Another exciting E3 has come and gone, and four members of the Gamnesia staff had the opportunity to head to Los Angeles for the convention. Over the course of the week we got to go hands-on with many of the fantastic games shown off during the press conferences, and we nominated some of our favorites for the Best of E3 award. We couldn’t choose just one winner, so we narrowed it down to three total winners, each with their own category. So without further ado, read on for Gamnesia’s Best of E3 winners, as well as the runners-up and honorable mentions.
Super Smash Bros. Ultimate (Best Fighting Game)
Super Smash Bros. Ultimate is visually similar to the Wii U Smash (or Smash 4), and it also feels familiar in terms of gameplay. However, it’s much more than just a port, despite what some fans may think. Smash 4 is a good base to use for comparison, but there are some notable differences worth highlighting.
Everything is smoother, slightly quicker, and also has more of a punch added to it. Even weaker attacks have more of a knock-back than before and the speed that opponents are sent flying has been increased. This does make for some strange scenes where you can be sent flying in one direction quite fast, only to stop suddenly and start going in the direction you’re holding once the knock-back distance has been reached. In Smash Bros., players who are knocked back usually start pressing buttons quickly after they’ve been launched as they want to regain control, and it’s not unlikely that Sakurai made this change simply to help players differentiate between when knock-back is in effect, as opposed to player-controlled movement.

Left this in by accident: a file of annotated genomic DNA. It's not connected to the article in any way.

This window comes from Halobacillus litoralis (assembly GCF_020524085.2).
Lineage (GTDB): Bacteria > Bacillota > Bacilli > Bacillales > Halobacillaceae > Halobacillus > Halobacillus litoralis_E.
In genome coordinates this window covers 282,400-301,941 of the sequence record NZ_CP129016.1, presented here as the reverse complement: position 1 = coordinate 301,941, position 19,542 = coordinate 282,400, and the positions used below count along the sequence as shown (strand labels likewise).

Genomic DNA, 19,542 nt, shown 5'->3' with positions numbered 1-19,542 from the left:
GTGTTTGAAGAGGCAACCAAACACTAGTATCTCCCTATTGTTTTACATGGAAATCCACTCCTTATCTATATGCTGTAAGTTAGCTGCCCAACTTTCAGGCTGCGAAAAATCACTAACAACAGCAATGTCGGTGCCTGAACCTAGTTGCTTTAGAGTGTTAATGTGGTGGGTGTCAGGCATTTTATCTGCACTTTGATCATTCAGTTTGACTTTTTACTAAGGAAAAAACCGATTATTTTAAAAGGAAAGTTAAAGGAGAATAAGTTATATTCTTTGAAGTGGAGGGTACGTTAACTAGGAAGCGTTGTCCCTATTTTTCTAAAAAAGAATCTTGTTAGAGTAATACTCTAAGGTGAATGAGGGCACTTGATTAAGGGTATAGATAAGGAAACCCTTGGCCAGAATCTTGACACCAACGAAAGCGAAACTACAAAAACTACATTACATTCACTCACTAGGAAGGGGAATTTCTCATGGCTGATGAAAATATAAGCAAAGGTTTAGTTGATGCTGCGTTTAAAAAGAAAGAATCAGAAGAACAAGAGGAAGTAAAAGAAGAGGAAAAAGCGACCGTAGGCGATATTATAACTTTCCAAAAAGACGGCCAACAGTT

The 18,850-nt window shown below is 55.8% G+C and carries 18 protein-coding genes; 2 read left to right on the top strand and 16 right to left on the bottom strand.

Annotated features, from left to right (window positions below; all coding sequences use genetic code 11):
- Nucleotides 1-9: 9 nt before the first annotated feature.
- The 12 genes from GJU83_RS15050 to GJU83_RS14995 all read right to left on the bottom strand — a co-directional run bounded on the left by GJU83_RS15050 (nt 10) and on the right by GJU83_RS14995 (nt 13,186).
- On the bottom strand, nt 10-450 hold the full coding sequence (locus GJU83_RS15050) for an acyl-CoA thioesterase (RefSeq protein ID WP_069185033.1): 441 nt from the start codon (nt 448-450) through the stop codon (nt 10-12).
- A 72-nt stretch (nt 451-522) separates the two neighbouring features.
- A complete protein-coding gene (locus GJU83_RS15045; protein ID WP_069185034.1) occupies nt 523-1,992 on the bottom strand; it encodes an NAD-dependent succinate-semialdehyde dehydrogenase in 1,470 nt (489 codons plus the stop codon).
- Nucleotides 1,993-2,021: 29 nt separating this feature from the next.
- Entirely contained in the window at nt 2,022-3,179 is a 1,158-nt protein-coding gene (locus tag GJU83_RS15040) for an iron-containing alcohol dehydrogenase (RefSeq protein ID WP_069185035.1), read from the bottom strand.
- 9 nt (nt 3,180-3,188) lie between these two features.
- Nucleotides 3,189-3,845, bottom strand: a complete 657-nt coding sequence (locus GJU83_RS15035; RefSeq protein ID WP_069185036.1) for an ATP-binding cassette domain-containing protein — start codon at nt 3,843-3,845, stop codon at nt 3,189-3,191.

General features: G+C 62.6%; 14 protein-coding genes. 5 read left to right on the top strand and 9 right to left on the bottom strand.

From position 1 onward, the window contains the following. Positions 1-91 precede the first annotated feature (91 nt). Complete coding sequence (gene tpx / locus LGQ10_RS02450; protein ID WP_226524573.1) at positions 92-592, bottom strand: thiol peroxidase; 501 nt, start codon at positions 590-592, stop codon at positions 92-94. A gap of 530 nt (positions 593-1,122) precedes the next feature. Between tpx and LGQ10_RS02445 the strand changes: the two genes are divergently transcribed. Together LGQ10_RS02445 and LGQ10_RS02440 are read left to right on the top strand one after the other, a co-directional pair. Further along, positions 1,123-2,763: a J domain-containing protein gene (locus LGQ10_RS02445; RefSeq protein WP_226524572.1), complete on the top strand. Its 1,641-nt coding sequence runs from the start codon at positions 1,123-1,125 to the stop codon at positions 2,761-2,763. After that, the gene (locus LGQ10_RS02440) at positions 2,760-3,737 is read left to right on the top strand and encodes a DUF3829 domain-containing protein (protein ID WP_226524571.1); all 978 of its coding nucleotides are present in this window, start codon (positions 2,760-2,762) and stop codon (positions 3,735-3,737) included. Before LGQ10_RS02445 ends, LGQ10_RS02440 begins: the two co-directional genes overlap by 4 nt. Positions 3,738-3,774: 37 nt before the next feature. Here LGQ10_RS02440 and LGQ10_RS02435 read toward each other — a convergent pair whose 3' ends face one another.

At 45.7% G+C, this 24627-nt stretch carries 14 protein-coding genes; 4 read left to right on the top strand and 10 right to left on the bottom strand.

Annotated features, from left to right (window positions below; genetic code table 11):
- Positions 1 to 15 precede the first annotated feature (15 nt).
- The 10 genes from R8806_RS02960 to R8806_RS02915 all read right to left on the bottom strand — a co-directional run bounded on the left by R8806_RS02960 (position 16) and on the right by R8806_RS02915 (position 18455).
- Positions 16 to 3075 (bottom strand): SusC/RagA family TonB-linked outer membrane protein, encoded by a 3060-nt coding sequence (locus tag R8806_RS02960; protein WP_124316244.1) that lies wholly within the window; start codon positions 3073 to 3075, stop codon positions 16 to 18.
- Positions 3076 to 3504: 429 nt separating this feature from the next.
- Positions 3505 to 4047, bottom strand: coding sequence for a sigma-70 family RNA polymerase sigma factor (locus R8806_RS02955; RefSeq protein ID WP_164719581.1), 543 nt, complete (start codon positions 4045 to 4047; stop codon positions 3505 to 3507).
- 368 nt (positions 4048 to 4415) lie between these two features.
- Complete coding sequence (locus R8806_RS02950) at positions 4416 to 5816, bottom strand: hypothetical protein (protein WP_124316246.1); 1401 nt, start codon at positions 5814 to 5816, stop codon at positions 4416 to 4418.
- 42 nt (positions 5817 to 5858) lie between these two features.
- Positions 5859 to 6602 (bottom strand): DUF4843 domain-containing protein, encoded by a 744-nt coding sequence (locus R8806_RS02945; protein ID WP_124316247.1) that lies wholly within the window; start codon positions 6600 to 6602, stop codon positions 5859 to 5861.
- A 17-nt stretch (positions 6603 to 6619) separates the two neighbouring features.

Many moves have seen a reduction in lag, Ganondorf’s Down-B being a notable example. All Final Smashes have also been sped up. Everything in this game is quick and to the point. There are satisfying slow-motion moments when you connect a big hit that result in KOs where the camera zooms in on the action for just a split second. This is similar to what happens with Little Mac’s KO Punch or the Dragoon item, and it’s a welcome addition for those who’d like to gloat a little bit extra when getting a good KO.
Likewise, Assist Trophies are more straight-forward in the sense that most of them can now be defeated. Killing an Assist Trophy will now award you with a point or lose your opponent a stock, which can be pretty harsh if you get a poor Assist Trophy (hi, Starfy). However, it adds a layer of depth as you have to make sure you keep on fighting alongside your trophy—you can’t just unleash it, sit back, and relax like you could in the past. Top it all up with the return of directional air dodges, and you have a game that is a bit more tactical than in the past. This is a game where your choices matters and button mashing will only get you so far.